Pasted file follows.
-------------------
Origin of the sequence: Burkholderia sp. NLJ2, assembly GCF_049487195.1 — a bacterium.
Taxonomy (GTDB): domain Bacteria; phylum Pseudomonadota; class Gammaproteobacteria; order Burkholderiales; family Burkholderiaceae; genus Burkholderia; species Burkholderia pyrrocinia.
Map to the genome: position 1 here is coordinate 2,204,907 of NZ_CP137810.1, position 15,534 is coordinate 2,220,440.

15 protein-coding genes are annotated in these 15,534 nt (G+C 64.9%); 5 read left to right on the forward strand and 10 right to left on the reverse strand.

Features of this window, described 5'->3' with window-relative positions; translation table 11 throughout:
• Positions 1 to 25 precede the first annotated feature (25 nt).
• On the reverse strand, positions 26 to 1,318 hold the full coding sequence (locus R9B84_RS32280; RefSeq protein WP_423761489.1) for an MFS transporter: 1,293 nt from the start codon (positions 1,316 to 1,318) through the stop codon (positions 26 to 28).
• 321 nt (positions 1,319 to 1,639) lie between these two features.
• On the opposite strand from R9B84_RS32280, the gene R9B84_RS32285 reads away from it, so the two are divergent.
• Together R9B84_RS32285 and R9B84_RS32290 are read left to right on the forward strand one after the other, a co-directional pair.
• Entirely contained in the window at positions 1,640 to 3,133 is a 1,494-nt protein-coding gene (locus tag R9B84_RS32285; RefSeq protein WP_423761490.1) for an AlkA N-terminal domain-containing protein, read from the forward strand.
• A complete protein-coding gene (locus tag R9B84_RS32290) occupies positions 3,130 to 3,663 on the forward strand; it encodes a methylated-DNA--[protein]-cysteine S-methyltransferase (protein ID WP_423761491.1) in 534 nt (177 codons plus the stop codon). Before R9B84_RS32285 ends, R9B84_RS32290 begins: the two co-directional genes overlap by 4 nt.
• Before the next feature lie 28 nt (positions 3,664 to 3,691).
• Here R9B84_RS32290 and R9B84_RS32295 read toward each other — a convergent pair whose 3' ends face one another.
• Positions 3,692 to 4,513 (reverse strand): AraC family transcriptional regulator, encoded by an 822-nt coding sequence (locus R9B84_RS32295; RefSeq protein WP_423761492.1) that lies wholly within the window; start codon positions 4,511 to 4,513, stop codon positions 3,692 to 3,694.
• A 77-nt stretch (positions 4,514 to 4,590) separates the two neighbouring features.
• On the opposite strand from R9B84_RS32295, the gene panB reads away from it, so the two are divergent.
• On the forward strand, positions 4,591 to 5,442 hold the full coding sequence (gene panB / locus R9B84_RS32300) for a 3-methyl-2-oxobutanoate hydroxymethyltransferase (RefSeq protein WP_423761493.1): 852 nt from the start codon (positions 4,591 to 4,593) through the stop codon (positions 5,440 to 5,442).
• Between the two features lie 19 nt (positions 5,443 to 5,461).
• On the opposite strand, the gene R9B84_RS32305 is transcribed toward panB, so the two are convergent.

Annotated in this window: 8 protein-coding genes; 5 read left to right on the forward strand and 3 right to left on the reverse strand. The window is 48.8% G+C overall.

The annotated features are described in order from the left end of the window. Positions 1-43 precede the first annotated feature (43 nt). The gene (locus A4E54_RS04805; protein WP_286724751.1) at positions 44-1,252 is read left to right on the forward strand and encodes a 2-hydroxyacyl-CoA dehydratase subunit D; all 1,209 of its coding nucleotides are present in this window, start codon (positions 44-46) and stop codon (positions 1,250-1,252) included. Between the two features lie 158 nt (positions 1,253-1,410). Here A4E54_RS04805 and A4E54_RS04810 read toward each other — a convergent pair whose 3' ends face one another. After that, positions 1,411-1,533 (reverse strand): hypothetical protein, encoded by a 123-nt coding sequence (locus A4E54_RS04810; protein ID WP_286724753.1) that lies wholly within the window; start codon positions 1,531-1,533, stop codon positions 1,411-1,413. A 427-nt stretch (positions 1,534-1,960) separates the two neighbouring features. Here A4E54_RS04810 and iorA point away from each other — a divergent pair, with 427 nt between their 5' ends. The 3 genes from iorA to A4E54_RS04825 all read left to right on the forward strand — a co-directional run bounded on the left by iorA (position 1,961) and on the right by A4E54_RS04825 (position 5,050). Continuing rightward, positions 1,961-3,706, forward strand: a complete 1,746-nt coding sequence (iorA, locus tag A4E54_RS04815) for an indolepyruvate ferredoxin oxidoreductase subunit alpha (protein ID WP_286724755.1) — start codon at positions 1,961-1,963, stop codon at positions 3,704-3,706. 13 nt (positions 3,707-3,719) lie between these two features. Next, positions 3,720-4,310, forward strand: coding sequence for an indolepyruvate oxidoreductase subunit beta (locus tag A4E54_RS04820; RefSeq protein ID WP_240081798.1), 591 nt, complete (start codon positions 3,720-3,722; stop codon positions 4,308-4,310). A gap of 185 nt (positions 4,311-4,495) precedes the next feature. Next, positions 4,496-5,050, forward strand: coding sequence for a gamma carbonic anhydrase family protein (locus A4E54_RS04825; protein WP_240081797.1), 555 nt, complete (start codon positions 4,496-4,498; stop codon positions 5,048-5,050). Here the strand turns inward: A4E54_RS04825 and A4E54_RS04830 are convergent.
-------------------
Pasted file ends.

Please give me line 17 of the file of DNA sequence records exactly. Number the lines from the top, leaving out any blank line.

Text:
• On the opposite strand from R9B84_RS32295, the gene panB reads away from it, so the two are divergent.